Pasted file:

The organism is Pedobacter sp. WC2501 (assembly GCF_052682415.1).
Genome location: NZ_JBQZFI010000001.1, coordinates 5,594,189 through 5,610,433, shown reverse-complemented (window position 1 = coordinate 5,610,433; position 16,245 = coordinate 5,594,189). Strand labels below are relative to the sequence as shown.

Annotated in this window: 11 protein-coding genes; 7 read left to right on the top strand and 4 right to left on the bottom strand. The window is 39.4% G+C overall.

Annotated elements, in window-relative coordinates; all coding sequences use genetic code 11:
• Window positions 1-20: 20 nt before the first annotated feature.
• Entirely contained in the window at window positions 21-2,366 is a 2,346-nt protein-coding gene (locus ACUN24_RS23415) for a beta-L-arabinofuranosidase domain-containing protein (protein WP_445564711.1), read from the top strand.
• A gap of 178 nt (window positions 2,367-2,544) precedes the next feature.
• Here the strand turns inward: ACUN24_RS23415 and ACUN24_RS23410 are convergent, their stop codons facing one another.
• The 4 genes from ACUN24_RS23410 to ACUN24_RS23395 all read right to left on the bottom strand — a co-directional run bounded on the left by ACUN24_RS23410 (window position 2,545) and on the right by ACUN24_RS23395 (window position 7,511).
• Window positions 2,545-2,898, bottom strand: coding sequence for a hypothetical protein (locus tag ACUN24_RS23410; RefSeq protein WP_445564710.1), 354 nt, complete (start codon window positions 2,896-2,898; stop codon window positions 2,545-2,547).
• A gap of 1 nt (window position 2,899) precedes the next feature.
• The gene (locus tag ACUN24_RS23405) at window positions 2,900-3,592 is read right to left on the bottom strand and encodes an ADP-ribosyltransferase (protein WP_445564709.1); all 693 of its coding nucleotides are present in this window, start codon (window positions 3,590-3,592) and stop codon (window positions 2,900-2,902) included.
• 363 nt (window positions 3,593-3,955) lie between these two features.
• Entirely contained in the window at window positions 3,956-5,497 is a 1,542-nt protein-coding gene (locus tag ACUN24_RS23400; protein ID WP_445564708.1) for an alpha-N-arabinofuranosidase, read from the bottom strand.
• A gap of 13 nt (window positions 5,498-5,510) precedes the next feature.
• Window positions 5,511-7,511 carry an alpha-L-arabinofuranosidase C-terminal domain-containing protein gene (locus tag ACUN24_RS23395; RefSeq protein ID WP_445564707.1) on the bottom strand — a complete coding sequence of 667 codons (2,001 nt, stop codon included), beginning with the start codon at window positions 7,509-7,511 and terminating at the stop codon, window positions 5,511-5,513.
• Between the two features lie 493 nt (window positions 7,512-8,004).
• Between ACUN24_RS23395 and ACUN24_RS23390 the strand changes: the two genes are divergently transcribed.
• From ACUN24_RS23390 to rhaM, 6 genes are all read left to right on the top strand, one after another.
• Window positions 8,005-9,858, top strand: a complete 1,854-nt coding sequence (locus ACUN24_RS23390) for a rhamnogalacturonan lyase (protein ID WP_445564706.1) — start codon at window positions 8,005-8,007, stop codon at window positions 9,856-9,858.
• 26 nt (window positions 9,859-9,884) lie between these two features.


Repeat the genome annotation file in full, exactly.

The organism is Pedobacter sp. WC2501 (assembly GCF_052682415.1).
Genome location: NZ_JBQZFI010000001.1, coordinates 5,594,189 through 5,610,433, shown reverse-complemented (window position 1 = coordinate 5,610,433; position 16,245 = coordinate 5,594,189). Strand labels below are relative to the sequence as shown.

Annotated in this window: 11 protein-coding genes; 7 read left to right on the top strand and 4 right to left on the bottom strand. The window is 39.4% G+C overall.

Annotated elements, in window-relative coordinates; all coding sequences use genetic code 11:
• Window positions 1-20: 20 nt before the first annotated feature.
• Entirely contained in the window at window positions 21-2,366 is a 2,346-nt protein-coding gene (locus ACUN24_RS23415) for a beta-L-arabinofuranosidase domain-containing protein (protein WP_445564711.1), read from the top strand.
• A gap of 178 nt (window positions 2,367-2,544) precedes the next feature.
• Here the strand turns inward: ACUN24_RS23415 and ACUN24_RS23410 are convergent, their stop codons facing one another.
• The 4 genes from ACUN24_RS23410 to ACUN24_RS23395 all read right to left on the bottom strand — a co-directional run bounded on the left by ACUN24_RS23410 (window position 2,545) and on the right by ACUN24_RS23395 (window position 7,511).
• Window positions 2,545-2,898, bottom strand: coding sequence for a hypothetical protein (locus tag ACUN24_RS23410; RefSeq protein WP_445564710.1), 354 nt, complete (start codon window positions 2,896-2,898; stop codon window positions 2,545-2,547).
• A gap of 1 nt (window position 2,899) precedes the next feature.
• The gene (locus tag ACUN24_RS23405) at window positions 2,900-3,592 is read right to left on the bottom strand and encodes an ADP-ribosyltransferase (protein WP_445564709.1); all 693 of its coding nucleotides are present in this window, start codon (window positions 3,590-3,592) and stop codon (window positions 2,900-2,902) included.
• 363 nt (window positions 3,593-3,955) lie between these two features.
• Entirely contained in the window at window positions 3,956-5,497 is a 1,542-nt protein-coding gene (locus tag ACUN24_RS23400; protein ID WP_445564708.1) for an alpha-N-arabinofuranosidase, read from the bottom strand.
• A gap of 13 nt (window positions 5,498-5,510) precedes the next feature.
• Window positions 5,511-7,511 carry an alpha-L-arabinofuranosidase C-terminal domain-containing protein gene (locus tag ACUN24_RS23395; RefSeq protein ID WP_445564707.1) on the bottom strand — a complete coding sequence of 667 codons (2,001 nt, stop codon included), beginning with the start codon at window positions 7,509-7,511 and terminating at the stop codon, window positions 5,511-5,513.
• Between the two features lie 493 nt (window positions 7,512-8,004).
• Between ACUN24_RS23395 and ACUN24_RS23390 the strand changes: the two genes are divergently transcribed.
• From ACUN24_RS23390 to rhaM, 6 genes are all read left to right on the top strand, one after another.
• Window positions 8,005-9,858, top strand: a complete 1,854-nt coding sequence (locus ACUN24_RS23390) for a rhamnogalacturonan lyase (protein ID WP_445564706.1) — start codon at window positions 8,005-8,007, stop codon at window positions 9,856-9,858.
• 26 nt (window positions 9,859-9,884) lie between these two features.